In late September our apartment, thoroughly observed by the KGB, was visited by persons who called themselves members of the “Black September” organization. They threatened reprisals not only on me but on the members of my family. In November an investigator who was a colonel in the KGB summoned my wife for repeated interrogations which lasted many hours. My wife refused to participate in the investigation, but this did not immediately put an end to the summonses. Previously she had publicly stated that she had sent to the West the diary of Eduard Kuznetsov, which had come into her hands. But she felt she was entitled not to tell what was done, or how it was done, by way of its distribution. The investigator warned her that her actions made her liable under Article 70 of the RSFSR Criminal Code, with a period of punishment of up to seven years. It seems to me this is quite enough for one family.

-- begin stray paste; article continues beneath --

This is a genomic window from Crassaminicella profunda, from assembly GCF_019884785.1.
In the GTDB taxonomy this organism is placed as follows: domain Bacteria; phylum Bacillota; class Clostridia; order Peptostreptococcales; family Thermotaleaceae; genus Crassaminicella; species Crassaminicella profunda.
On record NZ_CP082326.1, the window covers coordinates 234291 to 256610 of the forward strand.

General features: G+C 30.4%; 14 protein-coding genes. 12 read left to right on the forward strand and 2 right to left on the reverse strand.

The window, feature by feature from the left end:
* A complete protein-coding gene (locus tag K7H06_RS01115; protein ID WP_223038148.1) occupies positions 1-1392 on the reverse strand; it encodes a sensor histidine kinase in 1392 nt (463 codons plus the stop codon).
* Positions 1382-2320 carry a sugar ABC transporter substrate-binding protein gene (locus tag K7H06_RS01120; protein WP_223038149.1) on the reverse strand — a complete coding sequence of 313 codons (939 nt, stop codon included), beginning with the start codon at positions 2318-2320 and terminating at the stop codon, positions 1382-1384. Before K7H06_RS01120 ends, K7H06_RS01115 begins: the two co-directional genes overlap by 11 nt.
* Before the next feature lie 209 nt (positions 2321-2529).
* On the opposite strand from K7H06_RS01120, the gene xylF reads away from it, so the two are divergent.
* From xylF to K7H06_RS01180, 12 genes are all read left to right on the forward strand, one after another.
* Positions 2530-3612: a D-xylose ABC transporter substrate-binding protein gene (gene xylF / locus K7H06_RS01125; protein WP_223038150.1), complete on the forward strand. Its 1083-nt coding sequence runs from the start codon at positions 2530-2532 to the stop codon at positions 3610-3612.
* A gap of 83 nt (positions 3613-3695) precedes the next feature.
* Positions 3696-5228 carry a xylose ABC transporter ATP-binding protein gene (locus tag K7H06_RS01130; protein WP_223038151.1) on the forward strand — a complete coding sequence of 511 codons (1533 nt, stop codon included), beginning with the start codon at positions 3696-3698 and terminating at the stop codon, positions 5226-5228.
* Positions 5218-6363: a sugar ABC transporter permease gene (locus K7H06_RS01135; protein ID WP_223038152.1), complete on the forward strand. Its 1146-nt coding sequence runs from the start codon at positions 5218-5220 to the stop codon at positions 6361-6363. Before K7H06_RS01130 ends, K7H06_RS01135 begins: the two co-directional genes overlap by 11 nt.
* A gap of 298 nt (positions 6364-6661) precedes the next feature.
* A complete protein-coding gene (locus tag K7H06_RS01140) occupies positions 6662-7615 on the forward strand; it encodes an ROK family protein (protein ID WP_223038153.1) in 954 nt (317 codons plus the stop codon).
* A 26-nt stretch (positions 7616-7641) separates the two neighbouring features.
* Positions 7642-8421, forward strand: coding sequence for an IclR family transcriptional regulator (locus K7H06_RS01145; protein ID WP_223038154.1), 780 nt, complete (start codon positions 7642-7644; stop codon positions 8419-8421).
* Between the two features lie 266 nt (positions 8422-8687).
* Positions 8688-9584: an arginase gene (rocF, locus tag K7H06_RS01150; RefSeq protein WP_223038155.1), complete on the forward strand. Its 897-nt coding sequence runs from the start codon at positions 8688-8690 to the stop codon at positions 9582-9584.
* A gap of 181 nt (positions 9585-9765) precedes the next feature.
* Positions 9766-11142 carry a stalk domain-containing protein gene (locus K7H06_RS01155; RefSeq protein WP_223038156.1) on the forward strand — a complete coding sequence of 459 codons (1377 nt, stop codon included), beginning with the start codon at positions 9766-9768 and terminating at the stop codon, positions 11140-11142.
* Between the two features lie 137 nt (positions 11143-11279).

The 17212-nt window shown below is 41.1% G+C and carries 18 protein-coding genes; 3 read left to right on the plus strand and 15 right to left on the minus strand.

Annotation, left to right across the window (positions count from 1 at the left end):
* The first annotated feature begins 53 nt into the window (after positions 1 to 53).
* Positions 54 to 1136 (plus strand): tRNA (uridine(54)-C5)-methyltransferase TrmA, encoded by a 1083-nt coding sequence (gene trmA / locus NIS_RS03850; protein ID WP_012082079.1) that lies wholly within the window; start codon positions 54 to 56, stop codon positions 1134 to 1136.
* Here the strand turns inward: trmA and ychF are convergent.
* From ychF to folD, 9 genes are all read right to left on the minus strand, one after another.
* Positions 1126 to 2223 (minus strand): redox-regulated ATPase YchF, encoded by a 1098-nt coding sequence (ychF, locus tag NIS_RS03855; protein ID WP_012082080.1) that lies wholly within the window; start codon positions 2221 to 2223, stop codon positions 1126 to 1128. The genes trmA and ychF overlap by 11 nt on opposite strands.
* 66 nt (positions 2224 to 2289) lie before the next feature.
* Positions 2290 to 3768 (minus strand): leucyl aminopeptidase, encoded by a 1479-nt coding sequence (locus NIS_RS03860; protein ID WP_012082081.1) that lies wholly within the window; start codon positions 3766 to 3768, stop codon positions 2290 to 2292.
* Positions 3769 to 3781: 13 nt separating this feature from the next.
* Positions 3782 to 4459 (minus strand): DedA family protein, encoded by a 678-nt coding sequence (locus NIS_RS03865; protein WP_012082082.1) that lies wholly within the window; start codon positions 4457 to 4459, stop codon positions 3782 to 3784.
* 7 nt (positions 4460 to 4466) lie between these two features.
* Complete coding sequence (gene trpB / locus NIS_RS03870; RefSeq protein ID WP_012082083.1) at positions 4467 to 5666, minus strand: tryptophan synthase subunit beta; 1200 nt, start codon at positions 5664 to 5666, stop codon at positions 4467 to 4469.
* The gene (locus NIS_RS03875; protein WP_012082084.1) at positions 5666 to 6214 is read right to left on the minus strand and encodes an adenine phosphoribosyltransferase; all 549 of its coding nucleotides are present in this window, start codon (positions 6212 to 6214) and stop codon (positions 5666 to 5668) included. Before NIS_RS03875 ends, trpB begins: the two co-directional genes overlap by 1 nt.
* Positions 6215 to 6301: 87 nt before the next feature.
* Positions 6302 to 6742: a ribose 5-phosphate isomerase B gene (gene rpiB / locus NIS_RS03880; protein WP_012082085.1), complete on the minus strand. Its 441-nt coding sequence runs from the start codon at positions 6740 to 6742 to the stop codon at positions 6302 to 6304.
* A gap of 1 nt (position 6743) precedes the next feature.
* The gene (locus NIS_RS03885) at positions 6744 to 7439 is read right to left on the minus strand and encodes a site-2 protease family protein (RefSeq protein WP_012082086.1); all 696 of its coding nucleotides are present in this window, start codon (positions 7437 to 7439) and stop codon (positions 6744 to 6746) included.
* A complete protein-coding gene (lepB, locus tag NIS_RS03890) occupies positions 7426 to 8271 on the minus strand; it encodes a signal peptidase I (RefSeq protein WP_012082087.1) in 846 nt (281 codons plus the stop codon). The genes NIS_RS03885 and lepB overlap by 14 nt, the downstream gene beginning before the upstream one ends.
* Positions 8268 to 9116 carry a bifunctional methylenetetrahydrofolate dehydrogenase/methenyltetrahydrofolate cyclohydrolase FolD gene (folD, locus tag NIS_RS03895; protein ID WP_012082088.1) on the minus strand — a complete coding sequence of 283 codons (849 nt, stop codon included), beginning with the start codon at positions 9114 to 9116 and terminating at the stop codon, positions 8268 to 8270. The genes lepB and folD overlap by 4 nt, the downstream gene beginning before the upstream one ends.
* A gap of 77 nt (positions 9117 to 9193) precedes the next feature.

Soon after the coup d’état in Chile, the writers A. Galich and V. Maksimov joined with me in an appeal to the new government expressing fears for the life of the outstanding Chilean poet Pablo Neruda. Our letter was not political in nature and had no other aims than strictly humane ones. But in the Soviet press, and in the pro-Soviet foreign press, it provoked an explosion of feigned indignation as allegedly “defending the fascist junta.” Moreover, the letter itself was quoted inaccurately, and two of its authors—Galich and Maksimov—were in general “forgotten.” The aim of the organizers of this campaign—to compromise me at least in this way if it couldn’t be done otherwise—was only too obvious.